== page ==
Washington School Reverses Suspensions Against Praying Students

2 05 2007

Filed under: Church and State, First Amendment, Liberty Counsel, Evergreen district

If a group of students in a public school decide to pray together in a common area does that violate the Establishment clause and warrant suspension? The Evergreen school district in Washington thought so, that is until Liberty Counsel got involved and had the suspensions reversed.

Here’s a piece of what local coverage had to say:

Vancouver, WA – Evergreen Public Schools will allow a small group of students to resume a prayer circle inside the Heritage High School commons before class each morning.

Evergreen agreed to purge all record of student suspensions stemming from a confrontation on March 2. The district also will allow group prayer so long as it stays low-key and doesn’t block traffic in the busy main corridor of the 2,400-student school.

The Liberty Counsel, legal arm for the Jerry Falwell-founded Liberty University in southern Virginia, had quickly joined the fray. It blamed a student’s complaint for squelching the prayer group’s First Amendment rights and vowed to mount a legal battle.

Battle and WON! Here’s Liberty Counsel’s press release:

Twelve Heritage High School students, who were suspended in March for praying together in the large commons area of their cafeteria, have been vindicated. Liberty Counsel represented several of the students in an appeal of the suspensions to the Evergreen School District. As a result, the suspensions will be purged from their files and there will be no negative impact on their academic records.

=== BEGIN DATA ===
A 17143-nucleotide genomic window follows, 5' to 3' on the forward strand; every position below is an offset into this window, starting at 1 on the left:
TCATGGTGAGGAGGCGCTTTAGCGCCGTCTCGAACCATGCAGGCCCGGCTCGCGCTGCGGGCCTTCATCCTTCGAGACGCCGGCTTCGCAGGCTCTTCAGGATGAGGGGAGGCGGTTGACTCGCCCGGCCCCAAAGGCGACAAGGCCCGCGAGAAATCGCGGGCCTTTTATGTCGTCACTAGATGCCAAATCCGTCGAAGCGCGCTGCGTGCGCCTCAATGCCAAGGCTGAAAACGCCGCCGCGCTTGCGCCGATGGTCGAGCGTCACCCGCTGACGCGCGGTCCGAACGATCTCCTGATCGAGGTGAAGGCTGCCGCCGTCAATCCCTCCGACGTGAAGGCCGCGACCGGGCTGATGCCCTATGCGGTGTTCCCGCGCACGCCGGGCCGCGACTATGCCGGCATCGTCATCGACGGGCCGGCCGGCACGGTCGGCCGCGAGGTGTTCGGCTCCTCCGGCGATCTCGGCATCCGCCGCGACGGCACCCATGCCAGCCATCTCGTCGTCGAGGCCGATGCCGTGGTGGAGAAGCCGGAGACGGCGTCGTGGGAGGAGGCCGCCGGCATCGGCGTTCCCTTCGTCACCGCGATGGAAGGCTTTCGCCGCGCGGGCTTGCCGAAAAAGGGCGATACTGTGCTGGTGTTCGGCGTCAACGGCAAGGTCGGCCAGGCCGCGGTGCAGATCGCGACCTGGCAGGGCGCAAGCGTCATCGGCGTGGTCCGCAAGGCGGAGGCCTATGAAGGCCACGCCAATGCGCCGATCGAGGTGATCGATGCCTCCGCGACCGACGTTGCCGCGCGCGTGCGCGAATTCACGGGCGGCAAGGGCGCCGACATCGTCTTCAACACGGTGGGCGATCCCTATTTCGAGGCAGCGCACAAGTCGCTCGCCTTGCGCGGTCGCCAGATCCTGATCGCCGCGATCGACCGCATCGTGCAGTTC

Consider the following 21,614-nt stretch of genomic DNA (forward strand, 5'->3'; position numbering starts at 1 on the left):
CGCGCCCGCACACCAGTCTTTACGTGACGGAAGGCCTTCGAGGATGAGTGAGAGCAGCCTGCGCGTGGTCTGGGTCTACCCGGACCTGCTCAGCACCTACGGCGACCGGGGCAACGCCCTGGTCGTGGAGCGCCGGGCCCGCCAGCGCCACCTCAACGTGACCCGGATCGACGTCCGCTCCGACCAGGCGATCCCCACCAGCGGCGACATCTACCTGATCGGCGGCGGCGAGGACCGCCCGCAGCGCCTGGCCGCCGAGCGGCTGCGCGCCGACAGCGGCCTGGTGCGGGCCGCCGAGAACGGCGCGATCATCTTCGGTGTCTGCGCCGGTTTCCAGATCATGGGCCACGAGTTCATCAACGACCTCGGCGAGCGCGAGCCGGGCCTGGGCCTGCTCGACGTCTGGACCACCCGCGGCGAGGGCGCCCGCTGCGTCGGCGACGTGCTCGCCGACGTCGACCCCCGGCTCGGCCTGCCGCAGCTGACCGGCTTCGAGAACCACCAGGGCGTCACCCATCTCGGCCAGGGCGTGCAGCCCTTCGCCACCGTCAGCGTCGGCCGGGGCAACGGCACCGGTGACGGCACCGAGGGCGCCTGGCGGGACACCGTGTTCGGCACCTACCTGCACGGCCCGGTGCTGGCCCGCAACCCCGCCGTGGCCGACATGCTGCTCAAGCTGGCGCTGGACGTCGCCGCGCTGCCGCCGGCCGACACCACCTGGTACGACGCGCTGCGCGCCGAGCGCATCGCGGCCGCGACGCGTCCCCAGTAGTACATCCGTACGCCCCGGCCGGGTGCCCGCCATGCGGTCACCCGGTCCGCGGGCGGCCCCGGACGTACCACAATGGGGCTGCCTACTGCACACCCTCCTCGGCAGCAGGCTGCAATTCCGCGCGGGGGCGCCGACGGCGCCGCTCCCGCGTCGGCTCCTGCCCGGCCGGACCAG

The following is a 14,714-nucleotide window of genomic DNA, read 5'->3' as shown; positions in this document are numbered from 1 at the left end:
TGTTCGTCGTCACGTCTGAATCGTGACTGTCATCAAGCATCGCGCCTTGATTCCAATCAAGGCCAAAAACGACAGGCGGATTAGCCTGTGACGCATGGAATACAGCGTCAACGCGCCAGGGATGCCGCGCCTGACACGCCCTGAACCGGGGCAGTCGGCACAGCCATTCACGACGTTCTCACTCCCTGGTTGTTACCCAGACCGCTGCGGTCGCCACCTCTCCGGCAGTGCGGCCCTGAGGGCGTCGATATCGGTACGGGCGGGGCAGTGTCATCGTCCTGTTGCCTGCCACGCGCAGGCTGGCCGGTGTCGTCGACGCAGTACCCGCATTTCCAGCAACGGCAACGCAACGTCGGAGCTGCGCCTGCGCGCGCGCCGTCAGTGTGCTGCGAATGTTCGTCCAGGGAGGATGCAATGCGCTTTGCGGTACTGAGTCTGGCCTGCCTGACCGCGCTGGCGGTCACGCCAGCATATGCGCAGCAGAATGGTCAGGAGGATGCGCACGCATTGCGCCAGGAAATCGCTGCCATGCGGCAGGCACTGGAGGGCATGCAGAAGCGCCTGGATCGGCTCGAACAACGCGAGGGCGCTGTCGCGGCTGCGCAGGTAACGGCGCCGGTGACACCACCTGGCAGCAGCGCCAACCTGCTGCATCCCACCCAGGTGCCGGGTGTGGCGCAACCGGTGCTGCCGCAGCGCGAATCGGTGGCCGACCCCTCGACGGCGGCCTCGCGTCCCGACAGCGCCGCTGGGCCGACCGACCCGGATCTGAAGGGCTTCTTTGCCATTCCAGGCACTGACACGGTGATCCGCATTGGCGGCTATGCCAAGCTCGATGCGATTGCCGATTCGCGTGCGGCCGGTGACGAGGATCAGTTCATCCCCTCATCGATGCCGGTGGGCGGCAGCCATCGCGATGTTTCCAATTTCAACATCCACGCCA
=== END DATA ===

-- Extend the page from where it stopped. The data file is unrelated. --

The District has also agreed to recognize the students’ right to pray in the cafeteria when other students are gathered there before school. The cafeteria commons area is a large area that will easily accommodate groups as large as 20 students without blocking access for other students. In addition, the students will be provided a room to start a club.

The students will begin praying today, May 1, which is significant for some of the Russian immigrant students who were suspended, as this is “May Day,” the day the former Communist Soviet Union celebrated Communism.

Here’s how the story developed:

A few weeks before their suspension, the students tried to start a prayer club to meet before school, but they met with resistance from Vice Principal Alex Otoupal. Since the students understood that the school would not permit a club, they decided to gather together as individuals in the cafeteria before school to pray, but they were sent outside in the cold by the vice principal after one Satanist student complained to school officials. After the students insisted on praying in the cafeteria, they were suspended.

Mathew D. Staver, Founder and Chairman of Liberty Counsel and Dean of Liberty University School of Law, had this to say:

“Students have the constitutional right to gather together to pray before school, just as they can gather to discuss sports, music or movies. In these days of discord and violence, schools should know better than to ban students from praying. What a terrible message would have been sent to these students, some of whom immigrated from the Communist Soviet Union. Now they have learned that one person can make a difference in America when standing up for religious freedom.”

You never hear of schools suspending Muslim students from praying to Allah at school. Who can blame them? With the reaction of radical Islamists and CAIR, their very lives would be threatened. Hopefully Vice Principal Otoupal has learned the difference between an “Establishment violation” and “Free exercise thereof” so that next time, should these students force their peers to participate, then he can feel free to dole out suspensions.




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